'. '

Default Listener Methods

From APIDesign

Revision as of 06:41, 19 April 2018 by JaroslavTulach (Talk | contribs)
Jump to: navigation, search

Recently I tried to apply the DefaultMethods API Design warning to work done by my colleagues and they (obviously) objected. That's OK, they object all the time, but the worst thing this time was: they were right!

JavaBean Listener and Adapter

Do you remember the classical JavaBean pattern called listener and its associated adapter? Imagine for example MouseListener and MouseAdapter. The pair of types used to be created to save users from always implementing all the listener methods and offer them to save some typing by rather using the adapter. Turns out DefaultMethods allow us to merge these two types into one:

public interface MouseListener extends EventListener {
    public default void mouseClicked(MouseEvent e) {}
    public default void mousePressed(MouseEvent e) {}
    public default void mouseReleased(MouseEvent e) {}
    public default void mouseEntered(MouseEvent e) {}
    public default void mouseExited(MouseEvent e) {}
}

Such listener type is both a listener as well as an adaptor and there is nothing wrong with that!

Why?

Why does the philippic against using DefaultMethods in an API doesn't apply? The code that runs after one of the listener methods isn't (unless an unexpected exception happens or unless it never returns or runs too long - e.g. all the usual warnings when calling foreign code are applicable) influenced by the code in the method - e.g. it shouldn't matter what the method does and thus adding new method with default empty implementation seems to be OK.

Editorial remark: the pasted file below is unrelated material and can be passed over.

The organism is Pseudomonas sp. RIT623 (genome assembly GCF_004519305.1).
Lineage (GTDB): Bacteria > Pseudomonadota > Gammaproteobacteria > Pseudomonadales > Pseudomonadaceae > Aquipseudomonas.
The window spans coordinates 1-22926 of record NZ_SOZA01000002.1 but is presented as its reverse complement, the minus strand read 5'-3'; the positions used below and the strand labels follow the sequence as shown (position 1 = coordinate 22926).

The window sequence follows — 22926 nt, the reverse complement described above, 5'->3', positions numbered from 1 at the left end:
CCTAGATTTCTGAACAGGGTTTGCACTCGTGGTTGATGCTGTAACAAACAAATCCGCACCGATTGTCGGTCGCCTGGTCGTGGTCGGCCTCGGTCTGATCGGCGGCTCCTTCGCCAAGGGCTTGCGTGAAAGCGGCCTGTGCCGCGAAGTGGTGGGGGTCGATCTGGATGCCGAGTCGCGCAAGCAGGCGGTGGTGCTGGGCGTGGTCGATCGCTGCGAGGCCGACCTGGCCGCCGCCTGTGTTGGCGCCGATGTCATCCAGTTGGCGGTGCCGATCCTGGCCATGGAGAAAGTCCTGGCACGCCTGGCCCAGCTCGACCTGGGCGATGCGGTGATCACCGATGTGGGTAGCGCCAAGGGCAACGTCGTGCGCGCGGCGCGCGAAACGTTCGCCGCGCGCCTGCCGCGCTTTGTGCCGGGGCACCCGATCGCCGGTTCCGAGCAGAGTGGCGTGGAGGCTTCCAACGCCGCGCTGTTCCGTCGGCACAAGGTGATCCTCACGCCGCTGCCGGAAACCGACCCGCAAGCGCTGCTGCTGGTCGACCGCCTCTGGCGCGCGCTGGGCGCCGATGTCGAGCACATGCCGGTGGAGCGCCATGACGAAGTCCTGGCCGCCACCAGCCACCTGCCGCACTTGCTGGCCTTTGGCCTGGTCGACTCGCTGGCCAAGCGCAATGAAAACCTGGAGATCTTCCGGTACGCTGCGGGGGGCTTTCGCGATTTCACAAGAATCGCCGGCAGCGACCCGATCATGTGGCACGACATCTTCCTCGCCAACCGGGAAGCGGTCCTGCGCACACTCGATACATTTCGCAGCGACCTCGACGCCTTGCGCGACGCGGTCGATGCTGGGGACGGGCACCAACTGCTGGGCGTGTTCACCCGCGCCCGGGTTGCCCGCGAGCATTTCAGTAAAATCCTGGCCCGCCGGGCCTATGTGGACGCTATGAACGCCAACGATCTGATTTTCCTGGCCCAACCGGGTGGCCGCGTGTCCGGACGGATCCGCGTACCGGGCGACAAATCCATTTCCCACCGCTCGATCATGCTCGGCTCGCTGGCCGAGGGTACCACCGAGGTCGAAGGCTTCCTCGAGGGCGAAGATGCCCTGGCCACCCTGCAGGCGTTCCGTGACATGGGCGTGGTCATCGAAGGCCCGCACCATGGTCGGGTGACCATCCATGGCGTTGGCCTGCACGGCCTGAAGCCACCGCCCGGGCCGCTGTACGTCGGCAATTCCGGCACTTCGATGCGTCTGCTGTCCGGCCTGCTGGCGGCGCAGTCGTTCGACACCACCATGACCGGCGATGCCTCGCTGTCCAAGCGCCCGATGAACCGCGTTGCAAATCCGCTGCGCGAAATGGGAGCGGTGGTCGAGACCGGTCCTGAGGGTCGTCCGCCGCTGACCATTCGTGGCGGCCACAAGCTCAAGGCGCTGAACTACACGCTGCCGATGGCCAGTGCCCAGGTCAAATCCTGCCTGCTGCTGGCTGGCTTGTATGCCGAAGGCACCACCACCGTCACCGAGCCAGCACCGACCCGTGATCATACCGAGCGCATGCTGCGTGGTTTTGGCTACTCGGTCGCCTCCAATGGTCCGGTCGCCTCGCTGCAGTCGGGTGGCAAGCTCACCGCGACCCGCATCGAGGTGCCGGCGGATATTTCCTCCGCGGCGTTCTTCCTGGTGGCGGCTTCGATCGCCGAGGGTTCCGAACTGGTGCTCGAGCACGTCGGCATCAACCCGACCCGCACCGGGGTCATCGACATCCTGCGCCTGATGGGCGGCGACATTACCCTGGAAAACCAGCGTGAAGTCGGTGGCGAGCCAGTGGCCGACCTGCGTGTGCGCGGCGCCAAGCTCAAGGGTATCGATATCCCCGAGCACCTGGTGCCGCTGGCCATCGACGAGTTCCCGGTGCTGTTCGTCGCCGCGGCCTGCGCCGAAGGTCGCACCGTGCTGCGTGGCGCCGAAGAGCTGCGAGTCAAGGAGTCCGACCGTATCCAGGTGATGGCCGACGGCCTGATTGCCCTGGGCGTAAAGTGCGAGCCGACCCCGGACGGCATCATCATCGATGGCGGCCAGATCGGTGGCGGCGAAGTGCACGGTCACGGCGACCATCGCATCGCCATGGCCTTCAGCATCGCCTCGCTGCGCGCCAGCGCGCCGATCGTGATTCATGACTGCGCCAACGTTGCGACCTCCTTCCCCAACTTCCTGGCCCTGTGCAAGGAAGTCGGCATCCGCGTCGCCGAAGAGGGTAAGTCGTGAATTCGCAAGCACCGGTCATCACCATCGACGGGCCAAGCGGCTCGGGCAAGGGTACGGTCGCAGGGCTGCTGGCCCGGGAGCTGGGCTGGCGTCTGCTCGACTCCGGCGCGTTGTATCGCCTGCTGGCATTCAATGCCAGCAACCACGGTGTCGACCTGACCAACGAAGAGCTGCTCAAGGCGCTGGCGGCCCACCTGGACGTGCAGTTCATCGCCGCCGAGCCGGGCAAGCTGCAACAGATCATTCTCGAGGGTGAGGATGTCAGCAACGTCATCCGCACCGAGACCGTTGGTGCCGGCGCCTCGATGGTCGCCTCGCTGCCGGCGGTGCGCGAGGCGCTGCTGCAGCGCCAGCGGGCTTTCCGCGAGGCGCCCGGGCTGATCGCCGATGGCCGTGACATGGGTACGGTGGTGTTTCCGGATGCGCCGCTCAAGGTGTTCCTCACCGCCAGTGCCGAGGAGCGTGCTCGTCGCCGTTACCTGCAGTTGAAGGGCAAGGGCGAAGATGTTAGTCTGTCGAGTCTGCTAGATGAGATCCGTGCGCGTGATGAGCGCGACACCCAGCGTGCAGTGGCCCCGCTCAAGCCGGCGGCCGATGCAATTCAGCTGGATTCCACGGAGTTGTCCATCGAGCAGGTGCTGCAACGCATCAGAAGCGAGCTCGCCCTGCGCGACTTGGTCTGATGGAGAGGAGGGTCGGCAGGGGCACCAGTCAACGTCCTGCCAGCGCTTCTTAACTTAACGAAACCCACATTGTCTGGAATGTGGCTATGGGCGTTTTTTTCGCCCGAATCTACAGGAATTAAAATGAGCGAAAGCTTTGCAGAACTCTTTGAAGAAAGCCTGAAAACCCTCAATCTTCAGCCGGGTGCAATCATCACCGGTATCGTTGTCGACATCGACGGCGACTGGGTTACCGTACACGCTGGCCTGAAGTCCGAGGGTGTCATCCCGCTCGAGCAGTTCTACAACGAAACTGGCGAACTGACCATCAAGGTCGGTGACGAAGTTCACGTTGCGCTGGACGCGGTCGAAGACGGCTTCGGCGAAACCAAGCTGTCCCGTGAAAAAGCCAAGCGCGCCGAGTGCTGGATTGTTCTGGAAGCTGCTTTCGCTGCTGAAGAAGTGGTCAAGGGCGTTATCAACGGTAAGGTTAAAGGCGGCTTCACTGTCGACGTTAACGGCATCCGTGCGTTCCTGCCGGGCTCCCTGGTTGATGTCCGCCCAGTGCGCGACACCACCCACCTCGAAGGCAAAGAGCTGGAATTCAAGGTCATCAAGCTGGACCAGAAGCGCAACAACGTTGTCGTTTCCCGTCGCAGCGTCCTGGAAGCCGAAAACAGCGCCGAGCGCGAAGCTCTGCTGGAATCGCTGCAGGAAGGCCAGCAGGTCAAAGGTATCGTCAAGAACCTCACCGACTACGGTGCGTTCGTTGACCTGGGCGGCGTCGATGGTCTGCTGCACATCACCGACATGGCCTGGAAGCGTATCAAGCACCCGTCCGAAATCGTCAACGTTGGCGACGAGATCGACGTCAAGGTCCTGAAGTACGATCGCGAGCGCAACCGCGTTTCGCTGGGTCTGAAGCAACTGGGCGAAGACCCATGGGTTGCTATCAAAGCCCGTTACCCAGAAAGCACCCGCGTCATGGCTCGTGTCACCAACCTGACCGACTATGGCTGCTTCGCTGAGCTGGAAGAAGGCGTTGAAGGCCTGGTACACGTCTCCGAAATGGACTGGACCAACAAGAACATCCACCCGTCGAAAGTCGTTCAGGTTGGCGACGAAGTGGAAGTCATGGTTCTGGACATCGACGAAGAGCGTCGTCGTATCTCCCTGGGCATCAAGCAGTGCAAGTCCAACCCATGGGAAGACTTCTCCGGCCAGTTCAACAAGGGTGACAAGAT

There is a necessary condition for that: such methods have to return void. If the methods returned anything observable, then we'd be back in the DefaultMethods situation. If the default body would like look like this:

/** @return true to "consume" the event */
public default boolean mouseExited(MouseEvent e) {
    return false;
}

then all the arguments against using these DefaultMethods would apply again. It would again be impossible to distinguish between methods having default implementation or DefaultMethods overridden with intention to keep the default implementation.

Up Side Down

Thanks Dušane for pointing the listener case out! As mentioned in TheAPIBook, slight change in the initial situation may turn the final advice up side down. Thus I gladly (have to) admit: using DefaultMethods in listener JavaBean pattern is perfectly fine.

Personal tools